An appeals court Monday ruled that web scraping—or automatically extracting information from websites and storing it for later use—is legal, protecting a tool used by researchers but dealing a blow to Microsoft-owned social networking site LinkedIn, which claimed the practice endangers user privacy.
The U.S. Ninth Circuit of Appeals affirmed its 2019 preliminary injunction stopping LinkedIn from blocking data company hiQ Labs from accessing publicly visible LinkedIn member profiles.
HiQ uses data scraped from public sections of LinkedIn to create reports for corporate customers, identifying which of their employees are most likely to quit and which are most likely to be targeted by recruiters.
In a 2017 cease and desist letter to hiQ’s CEO, LinkedIn said it had implemented “technical measures” to prevent the company from accessing the site, and claimed using the social network without LinkedIn’s authorization would violate the 1986 Federal Computer Fraud and Abuse Act, which prohibits activity like hacking and cyberattacks.
Additionally, LinkedIn told the court an injunction allowing hiQ to resume scraping would threaten users’ privacy and possibly damage the goodwill built up between LinkedIn and its users.
Because hiQ risked going out of business if blocked from scraping LinkedIn, denying an injunction would probably inflict more hardship on hiQ than allowing an injunction would inflict on LinkedIn, the court concluded Monday.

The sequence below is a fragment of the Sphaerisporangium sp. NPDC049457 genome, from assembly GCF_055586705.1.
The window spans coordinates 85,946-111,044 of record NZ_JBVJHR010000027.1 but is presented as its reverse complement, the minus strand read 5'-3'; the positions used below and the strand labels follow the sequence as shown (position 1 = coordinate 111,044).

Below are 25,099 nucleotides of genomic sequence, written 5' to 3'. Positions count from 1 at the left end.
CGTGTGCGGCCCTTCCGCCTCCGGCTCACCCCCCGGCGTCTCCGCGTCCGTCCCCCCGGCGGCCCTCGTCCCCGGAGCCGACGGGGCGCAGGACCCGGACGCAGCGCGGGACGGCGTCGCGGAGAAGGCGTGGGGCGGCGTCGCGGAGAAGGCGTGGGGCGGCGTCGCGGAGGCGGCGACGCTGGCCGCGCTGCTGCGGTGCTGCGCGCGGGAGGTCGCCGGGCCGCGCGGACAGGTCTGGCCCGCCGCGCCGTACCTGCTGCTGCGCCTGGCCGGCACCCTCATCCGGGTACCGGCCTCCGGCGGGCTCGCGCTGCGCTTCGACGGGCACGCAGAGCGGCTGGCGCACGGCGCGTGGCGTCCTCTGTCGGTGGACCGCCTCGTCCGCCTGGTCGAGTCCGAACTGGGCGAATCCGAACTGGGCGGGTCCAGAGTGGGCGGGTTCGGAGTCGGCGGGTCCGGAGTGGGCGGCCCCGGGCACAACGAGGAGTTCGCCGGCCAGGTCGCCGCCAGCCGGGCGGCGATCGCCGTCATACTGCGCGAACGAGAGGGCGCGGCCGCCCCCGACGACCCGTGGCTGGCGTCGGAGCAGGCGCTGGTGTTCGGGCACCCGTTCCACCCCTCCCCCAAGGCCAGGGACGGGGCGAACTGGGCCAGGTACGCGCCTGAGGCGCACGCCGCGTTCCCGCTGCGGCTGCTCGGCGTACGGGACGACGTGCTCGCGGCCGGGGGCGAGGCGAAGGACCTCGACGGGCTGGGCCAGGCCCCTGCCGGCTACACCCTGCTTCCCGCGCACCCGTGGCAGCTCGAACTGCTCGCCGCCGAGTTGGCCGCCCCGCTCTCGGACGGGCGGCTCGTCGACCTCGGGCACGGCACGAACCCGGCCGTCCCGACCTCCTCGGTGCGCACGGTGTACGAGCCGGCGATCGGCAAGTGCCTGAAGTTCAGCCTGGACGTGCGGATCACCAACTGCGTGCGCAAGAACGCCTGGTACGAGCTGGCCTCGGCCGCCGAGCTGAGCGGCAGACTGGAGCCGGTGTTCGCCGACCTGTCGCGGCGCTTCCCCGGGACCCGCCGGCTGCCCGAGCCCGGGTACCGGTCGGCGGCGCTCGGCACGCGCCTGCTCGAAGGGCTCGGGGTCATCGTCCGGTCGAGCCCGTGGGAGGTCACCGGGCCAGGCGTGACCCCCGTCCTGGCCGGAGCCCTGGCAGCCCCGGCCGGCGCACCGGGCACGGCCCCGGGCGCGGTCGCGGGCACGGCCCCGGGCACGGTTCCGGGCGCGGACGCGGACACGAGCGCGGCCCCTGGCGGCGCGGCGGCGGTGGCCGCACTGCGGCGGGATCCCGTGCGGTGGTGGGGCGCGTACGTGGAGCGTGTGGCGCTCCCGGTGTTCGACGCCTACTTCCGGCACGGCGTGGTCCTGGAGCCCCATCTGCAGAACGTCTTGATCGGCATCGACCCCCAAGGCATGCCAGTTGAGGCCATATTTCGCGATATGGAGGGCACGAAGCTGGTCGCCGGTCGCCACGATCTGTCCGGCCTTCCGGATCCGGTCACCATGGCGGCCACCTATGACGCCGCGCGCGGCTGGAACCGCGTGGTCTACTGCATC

A LinkedIn spokesperson indicated that the company intends to keep pursuing the case, remarking the case is “far from over.”
After LinkedIn sent its cease-and-desist letter in 2017, hiQ asked the U.S. District Court for the Northern District of California to issue an injunction preventing LinkedIn from interfering with its data-scraping practices, or “misusing the law to destroy hiQ’s business.”. After the appeals court first ruled in hiQ’s favor in 2019, Microsoft petitioned the Supreme Court to review the decision. The Supreme Court refused to hear the case, but ordered the appeals court to vacate its previous ruling and reconsider the case. On Monday, the appeals court upheld its 2019 decision, a ruling which a LinkedIn spokesperson described as disappointing. HiQ did not immediately respond to a request for comment.
Scraping is not necessarily an illicit activity—search engines like Google use scraping to automatically gather web page addresses and descriptions to include in search results. Scraping can also be used to more efficiently collect and process data for scientific studies. An ongoing U.K. government study of opioid deaths made use of scraping to extract information from coroners’ reports at a rate of over 1,000 reports per hour, up from about 25 reports per hour when the task was being handled manually. Though LinkedIn acknowledges scraping can be used for legitimate purposes, it claims scraping of LinkedIn profiles done without the company’s approval endangers user privacy.
“Protect Your Site From Stealth Scraping Through Google Search” (Forbes)